Top Documentaries of 2022

I feel like if I have some real blind spots in 2022 it would be in the category of documentary. There are a few of the big hitters I never got around to seeing, and to be honest, unlike last year where we had two big frontliners for the Oscar’s and some very real hopefuls things have felt quieter this year as a whole. Still though, definitely did come across a few worthwhile titles.

Here is my top 5 ranked in decendimg order, along with two outliers:

The Outliers:

Fire of Love (Directed By Sara Dosa)

Gorgeous to look at. See it on the big screen if you can as much of the story’s weight stems from the fact that the footage this eccentric couple captured through their generally fearless love affair with volcanoes helped to reshape our understanding of what volcanoes are and how they work. The footage helps to tell this story.

It’s also unquestionably sentimental in the way the Documentary filmmakers write their story. The degree to which this a positive or negative will depend on the viewer, but there is some heavy interpretive work on display here that reaches far beyond the reality of the volcanoes themsleves and their story of capturing these volcanoes in their element, especially when it weaves this into a commentary on the nature of existence.

Stutz (Directed By Jonah Hill)

Raw and honest experiment that is best experienced rather than critiqued. I’m not sure it has an appropriate measure. It’s basically a camera set up to capture the story of Hill’s therapist, or more importantly the ideas his therapist has given him through their time together.

Given it is an experiment it takes some random turns as it becomes aware of its own process. Becomes a film intended to capture and communicate that then instead begins to observe the process of therapy itself. No matter how hard Hill tries to keep it on his therapist, turns out the best way to know his therapists ideas is to see him in action. Through that we get to know intimate parts of of both of them.

Not sure quite where to categorize it. Feels like there is a Buddhist subtext to the therapy? In any case it didn’t isolate me watching it as a Christian. I think it leaves plenty of space for that external force or power to occupy the unknown, the uncertain, the hopeful and unspoken longings. That space where the self meets the other.

My Top 5 Docuementaries of 2022:

Good Night Oppy (Directed By Ryan White)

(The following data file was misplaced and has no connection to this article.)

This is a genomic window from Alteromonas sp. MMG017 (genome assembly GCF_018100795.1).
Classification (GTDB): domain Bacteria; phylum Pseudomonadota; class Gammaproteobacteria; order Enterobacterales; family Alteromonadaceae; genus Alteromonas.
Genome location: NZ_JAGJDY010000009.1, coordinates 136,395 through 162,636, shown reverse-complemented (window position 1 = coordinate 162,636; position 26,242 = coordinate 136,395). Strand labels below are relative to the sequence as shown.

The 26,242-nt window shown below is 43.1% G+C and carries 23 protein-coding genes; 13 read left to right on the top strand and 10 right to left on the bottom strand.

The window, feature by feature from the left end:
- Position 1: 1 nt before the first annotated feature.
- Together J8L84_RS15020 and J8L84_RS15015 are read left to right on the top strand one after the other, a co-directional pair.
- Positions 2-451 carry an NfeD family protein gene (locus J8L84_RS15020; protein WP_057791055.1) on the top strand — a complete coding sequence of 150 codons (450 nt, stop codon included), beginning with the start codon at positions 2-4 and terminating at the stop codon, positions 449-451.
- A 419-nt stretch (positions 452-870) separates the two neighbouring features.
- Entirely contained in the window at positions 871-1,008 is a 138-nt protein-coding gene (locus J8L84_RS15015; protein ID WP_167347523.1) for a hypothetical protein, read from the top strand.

Very basic but also designed to be a crowd pleaser. If the measure of its success is accomplishing what it sets out to do- making us feel for these robots as though they were human- it should be defined as a success story both in the field and on screen. Of course one of the things the doc needs to do is translate the investment of the professional in their field both emotionally and scientifically, to our own investment in humanity’s and the earth’s future, and it mostly succeeds on this front as well. Do the two things- the sentimentality and the seriousness- sometimes feel a bit at odds? I guess. But that’s not really a detriment to the experience of the film itself

Navalny (Directed By Danuel Roher)

A shocking story that I imagine hits harder if you know nothing about it. Timely given the Russian context. Given the shocking nature of what happens to this singular individual, future leader and critic, the film offers one of the most intense experiences of 2022,

Son of Cornwall (Directed By Lawrence Richards)

“I tried living without God. It was a mes…
So if we’re taking about what drew me back to the love of God, it was a terrible mess I was in.”

A quiet, unassuming doc about an opera singer returning to his home to revisit his past. Lovely and touching, mixing humor with the honesty of his story.

Adrienne (Directed By Adrienne Shelly)

Ya, I’m crying.
And so are you. Or you will be

Tells the heartbreaking story of Adrienne Shelly, affectionately know around here for her work on and in the amazing film Waitress

Decendent (Directed By Margaret Brown)

Shocking and hard-hitting, this documentary set in Africatown, Alabama is a great example of the power of the form at work. It’s a film that digs into the soil of a forgotten history to find the story of what really happened in this place where the last slave ship made landfall. It’s about the past, it’s about the dead. It’s also about the living and the present as it attempts to grapple with the tragic realities of slave history and race relations in America

Published by davetcourt

I am a 40 something Canadian with a passion for theology, film, reading writing and travel.

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